By Vann Marlo M. Villegas, October 4 2019; Business World
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METRO MANILA’s water service concessionaires have asked the Supreme Court to reverse its ruling imposing fines totalling close to P2 billion against them and Metropolitan Waterworks and Sewerage Systems (MWSS) for violations of Republic Act No. 9275, or the Philippine Clean Water Act of 2004.
The high court on Aug. 6 upheld the decision of the Court of Appeals that found the regulator and the concessionaires liable for violating Section 8 of the law.
Maynilad Water Services, Inc. and Manila Water Company, Inc. are each jointly liable with MWSS to pay P921.5 million covering the period May 7, 2009 to Aug. 6, the date of promulgation of the Supreme Court decision. They are also fined the initial amount of P322,102 per day subject to 10% increase every two years until full compliance with the law.
This stemmed from the fine imposed by the Department of Environment and Natural Resources (DENR) against them for failure within five years after the law took effect in early 2004 to install and maintain wastewater treatment facilities.
The water concessionaires elevated their cases to the appellate court in 2012, which dismissed their appeals.
In its 56-page motion for reconsideration, Manila Water said it complied with the law as its obligation is “simply to connect sewage lines existing at the time of the effectivity of the law to then-available sewerage systems” within five years from the law’s coming into force.
Manila Water asked that the case be referred to Court of Appeals or the DENR for determination of factual issues.
It noted that under, its concession agreement with MWSS in 1997, it is required to offer supply sewerage services and make new connections within a period of 40 years. “However, the decision interprets Section 8 of the Clean Water Act to mean that petitioner Manila Water must unconditionally comply with all its obligations under the concession agreement within five years from the law’s effectivity,” Manila Water said. “In other words, the decision folded-in the 40-year period for petitioner Manila Water to comply with its obligations under the concession agreement to a mere five (5) years, when the said period under Section 8 of the Clean Water Act was only intended for the interconnection of sewage lines to sewerage systems existing and available in 2004.”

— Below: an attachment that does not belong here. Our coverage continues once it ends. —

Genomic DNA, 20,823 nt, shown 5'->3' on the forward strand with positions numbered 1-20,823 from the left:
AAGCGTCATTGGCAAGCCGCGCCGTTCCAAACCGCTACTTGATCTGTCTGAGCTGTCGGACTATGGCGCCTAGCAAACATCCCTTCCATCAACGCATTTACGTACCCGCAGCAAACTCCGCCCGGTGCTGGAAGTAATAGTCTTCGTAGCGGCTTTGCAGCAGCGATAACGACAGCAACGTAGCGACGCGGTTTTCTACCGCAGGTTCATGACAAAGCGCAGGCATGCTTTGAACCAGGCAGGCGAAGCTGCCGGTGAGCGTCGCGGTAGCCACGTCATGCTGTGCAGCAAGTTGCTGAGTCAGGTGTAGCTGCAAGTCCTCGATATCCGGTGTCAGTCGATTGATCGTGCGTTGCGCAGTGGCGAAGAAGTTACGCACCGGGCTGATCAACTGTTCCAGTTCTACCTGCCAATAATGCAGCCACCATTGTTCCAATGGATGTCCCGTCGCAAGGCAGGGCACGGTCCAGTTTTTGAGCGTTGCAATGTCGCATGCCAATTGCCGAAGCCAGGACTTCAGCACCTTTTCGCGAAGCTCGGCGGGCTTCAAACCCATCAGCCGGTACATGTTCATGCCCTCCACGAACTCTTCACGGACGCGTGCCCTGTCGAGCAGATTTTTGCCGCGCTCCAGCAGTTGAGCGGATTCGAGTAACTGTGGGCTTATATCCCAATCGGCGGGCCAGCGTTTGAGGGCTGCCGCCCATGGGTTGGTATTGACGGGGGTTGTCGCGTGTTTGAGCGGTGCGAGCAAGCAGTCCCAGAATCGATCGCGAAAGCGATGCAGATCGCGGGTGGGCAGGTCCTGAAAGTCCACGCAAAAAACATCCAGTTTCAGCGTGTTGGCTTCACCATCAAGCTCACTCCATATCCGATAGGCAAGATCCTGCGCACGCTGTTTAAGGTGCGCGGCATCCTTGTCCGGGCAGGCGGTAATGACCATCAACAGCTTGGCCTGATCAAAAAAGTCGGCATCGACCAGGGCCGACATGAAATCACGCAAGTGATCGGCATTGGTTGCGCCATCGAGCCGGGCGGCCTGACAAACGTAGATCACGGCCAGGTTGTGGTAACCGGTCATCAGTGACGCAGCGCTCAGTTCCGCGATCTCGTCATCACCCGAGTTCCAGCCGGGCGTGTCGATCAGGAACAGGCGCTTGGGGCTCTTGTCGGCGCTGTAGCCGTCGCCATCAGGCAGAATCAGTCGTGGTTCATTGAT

It said that by 2009, it connected existing sewage lines of 61,166 out of 62,833 establishments, equivalent to 97% interconnection.
Maynilad, in its 158-page motion for reconsideration, said that the court failed to reconcile its ruling with its 2008 decision on the rehabilitation of Manila Bay which gave MWSS and the concessionaires until 2037 to perform its obligations under Section 8 of the law.
“Maynilad respectfully submits that this Honorable Court could not, and should not, shy away from its duty of obeying the Manila Bay Judgment (insofar as it gives the MWSS and the concessionaires until 2037 to complete the obligations under Section 8 of the CWA) or, at the very least, of harmonizing the same with this Honorable Court’s finding,” it said.
It also said that it did not violate Section 8 of the law for not being able to comply within five years, saying the “inevitable conclusion would still be that the law only requires a continuing obligation” on the part of concessionaires to interconnect existing lines, but not that it shall be completed within the five-year period provided.
The concessionaire also said that the resolution in Manila Bay affirmed that the obligation to install wastewater treatment facilities is a “continuing one” and is not expected to have been fully completed in five years.
It asked the court to conduct an oral argument and reverse its decision, and to remand the case to the DENR-Pollution Adjudication Board for reception of evidence on factual and technical issues.
It also said that it should not be held liable to pay fines as the Philippine Clean Water Act punishes polluters, and assuming that it failed to comply with installment of treatment facilities, it still does not constitute active pollution.
Maynilad said that the fine, which it claimed is intended to be applied to polluters and not to concessionaires, is “so confiscatory and punitive” and amounts to a criminal penalty.
The company’s right to due process was also violated as it was deprived of the opportunity to address the basis of the charges and liabilities against it.
Maynilad also said that to put up sufficient wastewater facilities to hit 100% coverage by 2022, it would have to spend more than P149 billion and would result in an increase in tariff by P11.47 per cubic meter, “which is more than twice the tariff increase of P5.37 for 2018 to 2022,” or almost P49 per cubic meter.
“This sudden increase would cripple common Filipinos’ access to water, as many would be unable to shoulder such high financial burden, especially in these difficult times where they are already dealing with skyrocketing prices of other equally important necessities like food, electricity, and gasoline,” it said. — Vann Marlo M. Villegas